In an Excel spreadsheet, you type in the odds in one cell (A1) and another you type:  =1/(IF(A1<0;1/(A1/-100)+1;A1/100+1))

In sports like Baseball or NHL, it’s relatively easy to calculate the closing line value. It’s simply the BEP from your line minus the BEP from the closing line. This gets divided by the original BEP. The last step is important because you want to measure the price difference relative to the original price. If you bet into -110 and the line closes -132, you will have managed a CLV of +8.63% ((56.90% – 52.38%) / 52.38%). But on the spread and total betting, it’s a little bit more complicated. The reason is that there aren’t just changes in the odds, but also for the lines.

Push Probabilities

Here comes the push probability into play. The push probability is the rate at which a certain spread pushes. For instance, 3 is the most common scoring margin in the NFL. The push frequency is around 9.6%, depending on which database you use. For instance, you bet into +3.5, and the line closes at +2.5. You would have added the whole push probability of the 3 to the range of your possible outcomes. At 3, the market would have bet into a line that pushes 9.6% of the time. When the line moves half a point, half the push frequency is applied.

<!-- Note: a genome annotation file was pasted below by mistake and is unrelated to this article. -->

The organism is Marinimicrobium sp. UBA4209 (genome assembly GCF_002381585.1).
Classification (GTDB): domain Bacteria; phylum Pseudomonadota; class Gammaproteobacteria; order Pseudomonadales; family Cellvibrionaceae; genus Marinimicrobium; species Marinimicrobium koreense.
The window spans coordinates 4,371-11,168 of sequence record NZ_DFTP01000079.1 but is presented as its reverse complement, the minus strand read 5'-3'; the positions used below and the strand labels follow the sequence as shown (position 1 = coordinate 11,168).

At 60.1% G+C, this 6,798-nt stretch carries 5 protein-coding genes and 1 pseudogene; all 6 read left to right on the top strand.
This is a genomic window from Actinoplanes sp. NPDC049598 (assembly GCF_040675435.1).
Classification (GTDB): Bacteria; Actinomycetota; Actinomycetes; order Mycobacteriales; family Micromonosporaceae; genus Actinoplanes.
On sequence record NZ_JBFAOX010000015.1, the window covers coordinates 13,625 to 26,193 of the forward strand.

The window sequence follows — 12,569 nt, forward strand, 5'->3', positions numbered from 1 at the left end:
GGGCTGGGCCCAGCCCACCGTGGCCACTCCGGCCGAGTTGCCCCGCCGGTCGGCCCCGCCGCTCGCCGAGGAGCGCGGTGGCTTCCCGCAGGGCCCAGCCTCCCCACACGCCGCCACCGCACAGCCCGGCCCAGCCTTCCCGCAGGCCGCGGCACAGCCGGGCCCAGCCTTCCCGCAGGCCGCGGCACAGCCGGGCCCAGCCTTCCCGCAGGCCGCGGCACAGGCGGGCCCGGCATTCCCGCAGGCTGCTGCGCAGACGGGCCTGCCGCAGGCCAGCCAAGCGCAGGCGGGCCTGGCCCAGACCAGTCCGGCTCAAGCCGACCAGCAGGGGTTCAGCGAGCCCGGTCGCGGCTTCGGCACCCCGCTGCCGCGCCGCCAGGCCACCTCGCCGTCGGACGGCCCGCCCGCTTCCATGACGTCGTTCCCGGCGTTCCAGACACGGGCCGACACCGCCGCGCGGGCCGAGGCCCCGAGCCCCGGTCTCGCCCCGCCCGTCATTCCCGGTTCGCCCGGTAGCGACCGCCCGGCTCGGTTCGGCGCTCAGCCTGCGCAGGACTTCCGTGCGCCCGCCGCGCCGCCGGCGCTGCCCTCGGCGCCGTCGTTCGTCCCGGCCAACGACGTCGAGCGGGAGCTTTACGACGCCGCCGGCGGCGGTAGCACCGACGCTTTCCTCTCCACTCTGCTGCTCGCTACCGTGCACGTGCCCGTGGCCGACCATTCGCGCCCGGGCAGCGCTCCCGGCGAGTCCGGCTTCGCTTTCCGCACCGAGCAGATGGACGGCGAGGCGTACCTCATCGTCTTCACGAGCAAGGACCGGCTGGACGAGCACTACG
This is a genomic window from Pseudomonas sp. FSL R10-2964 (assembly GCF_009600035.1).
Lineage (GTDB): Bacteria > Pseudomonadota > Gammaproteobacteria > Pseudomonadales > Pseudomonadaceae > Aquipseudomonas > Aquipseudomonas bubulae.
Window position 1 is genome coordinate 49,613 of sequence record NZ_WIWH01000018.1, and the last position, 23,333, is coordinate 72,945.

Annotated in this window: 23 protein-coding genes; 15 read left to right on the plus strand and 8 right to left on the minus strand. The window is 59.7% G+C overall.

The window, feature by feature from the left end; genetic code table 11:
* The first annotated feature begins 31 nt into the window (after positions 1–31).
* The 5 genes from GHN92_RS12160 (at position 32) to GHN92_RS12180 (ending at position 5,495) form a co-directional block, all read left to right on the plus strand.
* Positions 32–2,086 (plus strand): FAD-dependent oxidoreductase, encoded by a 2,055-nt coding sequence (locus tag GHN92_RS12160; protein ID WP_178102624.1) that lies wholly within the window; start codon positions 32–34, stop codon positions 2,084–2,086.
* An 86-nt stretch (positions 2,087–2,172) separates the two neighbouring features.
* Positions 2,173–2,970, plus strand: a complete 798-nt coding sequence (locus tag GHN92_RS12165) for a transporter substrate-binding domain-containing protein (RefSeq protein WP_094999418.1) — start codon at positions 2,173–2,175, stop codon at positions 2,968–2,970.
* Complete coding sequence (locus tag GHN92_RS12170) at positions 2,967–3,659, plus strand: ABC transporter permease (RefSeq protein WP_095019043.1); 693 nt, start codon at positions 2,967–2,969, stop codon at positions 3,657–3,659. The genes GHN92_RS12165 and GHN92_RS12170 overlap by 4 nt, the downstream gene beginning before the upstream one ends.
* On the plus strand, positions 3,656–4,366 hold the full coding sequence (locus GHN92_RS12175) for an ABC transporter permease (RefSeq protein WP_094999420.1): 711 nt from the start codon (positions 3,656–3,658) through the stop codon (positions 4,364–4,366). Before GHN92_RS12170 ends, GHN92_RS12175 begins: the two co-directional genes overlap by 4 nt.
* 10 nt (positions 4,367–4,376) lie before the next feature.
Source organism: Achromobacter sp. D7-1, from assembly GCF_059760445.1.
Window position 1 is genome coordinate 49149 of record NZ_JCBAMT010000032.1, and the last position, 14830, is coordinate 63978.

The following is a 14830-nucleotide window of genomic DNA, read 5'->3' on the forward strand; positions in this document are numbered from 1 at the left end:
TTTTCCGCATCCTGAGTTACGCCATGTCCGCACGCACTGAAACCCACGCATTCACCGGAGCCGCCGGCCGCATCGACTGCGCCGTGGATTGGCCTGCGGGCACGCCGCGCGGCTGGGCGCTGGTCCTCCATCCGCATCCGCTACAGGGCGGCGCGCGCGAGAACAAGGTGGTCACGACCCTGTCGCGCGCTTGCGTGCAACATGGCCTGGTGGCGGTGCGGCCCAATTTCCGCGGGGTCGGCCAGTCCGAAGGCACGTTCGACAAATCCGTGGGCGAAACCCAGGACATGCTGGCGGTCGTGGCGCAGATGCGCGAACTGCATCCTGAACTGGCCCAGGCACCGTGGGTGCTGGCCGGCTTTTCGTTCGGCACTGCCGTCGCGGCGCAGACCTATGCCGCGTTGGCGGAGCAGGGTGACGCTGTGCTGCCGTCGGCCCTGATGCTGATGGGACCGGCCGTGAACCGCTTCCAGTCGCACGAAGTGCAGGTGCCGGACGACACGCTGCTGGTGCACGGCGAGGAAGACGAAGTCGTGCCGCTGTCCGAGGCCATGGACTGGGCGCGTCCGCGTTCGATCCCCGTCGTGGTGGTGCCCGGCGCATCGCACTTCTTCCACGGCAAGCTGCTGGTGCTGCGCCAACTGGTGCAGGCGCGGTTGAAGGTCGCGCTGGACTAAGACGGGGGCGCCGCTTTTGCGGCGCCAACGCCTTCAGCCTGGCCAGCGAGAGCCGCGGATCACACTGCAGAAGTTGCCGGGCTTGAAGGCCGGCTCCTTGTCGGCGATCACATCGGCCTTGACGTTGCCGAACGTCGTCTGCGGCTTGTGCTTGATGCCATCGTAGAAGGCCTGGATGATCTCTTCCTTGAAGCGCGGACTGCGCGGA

You have two options: either you track the true closing price for the number you bet into, or you calculate an estimate. Now you could do a lot of work and calculate a lot of push frequencies. Or you are lazy and use a free calculator from the website SBRodds. Let’s say you bet into a favorite of -5 at -105 at Pinnacle and the line closes at -6.5 -110 with the dog closing at +6.5 +100. You type the closing line and prices into the tool:

Half Point Calculator from

Get the estimated closing price

Now the tool calculates the proper odds for the other lines around that number, based on the historical push probabilities. Because you bet into -5, you are interested in the current value of the -5 after the line moved to -6.5:

Half Point Prices from